No, not "Don't have a cow, man," because that's five words. No, not "Eat my shorts," because that's three words, but you're getting closer! We're looking here for a punchline that has no words. Now, I must admit that Alli Reed, who sometimes writes for Cracked and Man Cave (and always writes for Terrible Person Weekly), suggested that I use the Simpsons clip where Grandpa Simpson enters and leaves the burlesque club in one fluid action when he sees that Bart is working the door, but I decided to shoot that down. I did so for two reasons: 1) It's not really a clean response and 2) it's important to make other writers feel stupid.
Sure, Michael Chabon may have won the Pulitzer Prize, but to this day he still weeps at the mere mention of the terrible things I said to him in Hebrew school.
Anyway, my Simpsons pick involves the episode where Lisa becomes Bart's Karate Kid-esque trainer. In an attempt to free Bart's mind, Lisa asks the ancient riddle and shortcut to meditation: "What is the sound of one hand clapping?" Bart has a reply:
OK, fine, Bart says "piece of cake" first, but there's nothing funny about that, and I really wish he didn't say it. The joke is still the non-word response, so I'm including it. No, I don't think that means I should have listened to Alli, but if you think so, fine, just click the link to the other clip and I still have a valid Simpsons entry.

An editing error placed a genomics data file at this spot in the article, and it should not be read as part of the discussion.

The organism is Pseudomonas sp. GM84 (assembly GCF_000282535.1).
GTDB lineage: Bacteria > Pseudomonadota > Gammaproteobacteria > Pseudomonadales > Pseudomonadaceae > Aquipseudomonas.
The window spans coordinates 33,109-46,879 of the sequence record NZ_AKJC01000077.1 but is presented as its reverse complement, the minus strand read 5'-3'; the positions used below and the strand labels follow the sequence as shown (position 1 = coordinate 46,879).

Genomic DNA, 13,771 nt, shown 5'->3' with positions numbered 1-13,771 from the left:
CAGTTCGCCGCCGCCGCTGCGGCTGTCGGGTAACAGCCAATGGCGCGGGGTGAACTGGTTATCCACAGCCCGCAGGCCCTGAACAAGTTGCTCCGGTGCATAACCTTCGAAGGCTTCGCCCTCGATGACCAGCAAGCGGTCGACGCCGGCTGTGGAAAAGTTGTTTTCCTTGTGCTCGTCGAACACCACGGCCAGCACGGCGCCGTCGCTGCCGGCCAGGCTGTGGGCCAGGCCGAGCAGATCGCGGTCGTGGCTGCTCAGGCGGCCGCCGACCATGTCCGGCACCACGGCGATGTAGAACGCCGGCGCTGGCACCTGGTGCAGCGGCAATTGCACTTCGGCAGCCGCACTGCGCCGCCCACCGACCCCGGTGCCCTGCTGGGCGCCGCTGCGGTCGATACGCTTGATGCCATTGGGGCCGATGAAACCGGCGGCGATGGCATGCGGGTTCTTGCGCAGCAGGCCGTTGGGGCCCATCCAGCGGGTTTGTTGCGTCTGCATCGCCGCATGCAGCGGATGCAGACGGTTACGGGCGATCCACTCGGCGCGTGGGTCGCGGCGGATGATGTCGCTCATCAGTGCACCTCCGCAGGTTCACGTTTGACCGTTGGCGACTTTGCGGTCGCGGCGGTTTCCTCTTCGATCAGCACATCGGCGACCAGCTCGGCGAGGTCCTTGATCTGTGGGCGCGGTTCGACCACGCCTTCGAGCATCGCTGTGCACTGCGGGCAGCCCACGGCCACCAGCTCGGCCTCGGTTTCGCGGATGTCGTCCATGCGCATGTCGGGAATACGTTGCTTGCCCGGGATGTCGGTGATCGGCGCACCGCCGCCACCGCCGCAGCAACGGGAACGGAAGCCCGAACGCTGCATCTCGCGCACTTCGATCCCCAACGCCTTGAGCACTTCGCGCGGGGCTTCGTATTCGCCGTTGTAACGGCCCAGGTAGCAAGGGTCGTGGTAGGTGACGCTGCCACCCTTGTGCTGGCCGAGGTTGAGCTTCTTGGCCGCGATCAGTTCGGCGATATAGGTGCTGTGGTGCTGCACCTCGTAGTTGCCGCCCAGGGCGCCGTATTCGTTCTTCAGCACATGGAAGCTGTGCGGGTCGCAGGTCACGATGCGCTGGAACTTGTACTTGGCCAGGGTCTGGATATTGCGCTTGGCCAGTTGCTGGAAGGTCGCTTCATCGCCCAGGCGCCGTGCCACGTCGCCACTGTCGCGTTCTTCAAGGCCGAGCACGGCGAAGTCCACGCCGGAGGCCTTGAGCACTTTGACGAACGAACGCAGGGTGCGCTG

Animal House -- The Appropriate Response to Folk Music
Now we come to a response that actually could have gone in the one-word column, because there is a very funny one-word punchline here, but that comes when we're already laughing at the no-word response that precedes it. So I think this one is a totally accurate entry, it just works for both lists, so there. Stop judging me! Are you going to be like this for the whole list?
"We don't hate you, Gladstone. We're just disappointed. . . but, of course, we'll still buy your book.
If you've never seen Animal House, well then I'm guessing your life consists of being brought to orgasm nonstop by supermodels because that's one of the few things more enjoyable than Animal House. On the small chance, however, that there have been two free hours in your life where you weren't having hot sex with beautiful people, then I'd humbly suggest that you failed to make good use of your time.
Animal House is the '70s classic about the least "fratty" fraternity ever, Delta House. Now supposedly, Harold Ramis, who co-wrote the film, based some of it on his old ZBT frat, which in my limited experience was one of the frattiest frats, but hey, movies are a wonderful place for imagination! Anyway, the scene I'm referencing is John "Bluto" Belushi's response to a beatnik playing folk music to score with some ladies at a party. For the kids, this was the early '60s equivalent of playing some John Mayer. Wait, no. That's like the early 2000s equivalent. Um, uh, it's like, hmm, not sure. Does music still exist?